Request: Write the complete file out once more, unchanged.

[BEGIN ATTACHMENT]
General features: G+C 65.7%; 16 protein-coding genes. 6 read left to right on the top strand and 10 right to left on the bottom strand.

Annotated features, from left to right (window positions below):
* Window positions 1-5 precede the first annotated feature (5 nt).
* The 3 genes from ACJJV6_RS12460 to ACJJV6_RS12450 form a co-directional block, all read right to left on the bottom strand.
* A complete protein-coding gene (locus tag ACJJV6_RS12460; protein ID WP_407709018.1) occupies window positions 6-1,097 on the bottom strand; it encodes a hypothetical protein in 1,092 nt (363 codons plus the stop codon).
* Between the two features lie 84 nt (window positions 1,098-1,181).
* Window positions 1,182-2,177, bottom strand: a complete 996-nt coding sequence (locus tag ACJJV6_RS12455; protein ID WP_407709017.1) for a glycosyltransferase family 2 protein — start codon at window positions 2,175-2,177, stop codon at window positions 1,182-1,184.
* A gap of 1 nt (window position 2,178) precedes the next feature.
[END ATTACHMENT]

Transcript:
General features: G+C 65.7%; 16 protein-coding genes. 6 read left to right on the top strand and 10 right to left on the bottom strand.

Annotated features, from left to right (window positions below):
* Window positions 1-5 precede the first annotated feature (5 nt).
* The 3 genes from ACJJV6_RS12460 to ACJJV6_RS12450 form a co-directional block, all read right to left on the bottom strand.
* A complete protein-coding gene (locus tag ACJJV6_RS12460; protein ID WP_407709018.1) occupies window positions 6-1,097 on the bottom strand; it encodes a hypothetical protein in 1,092 nt (363 codons plus the stop codon).
* Between the two features lie 84 nt (window positions 1,098-1,181).
* Window positions 1,182-2,177, bottom strand: a complete 996-nt coding sequence (locus tag ACJJV6_RS12455; protein ID WP_407709017.1) for a glycosyltransferase family 2 protein — start codon at window positions 2,175-2,177, stop codon at window positions 1,182-1,184.
* A gap of 1 nt (window position 2,178) precedes the next feature.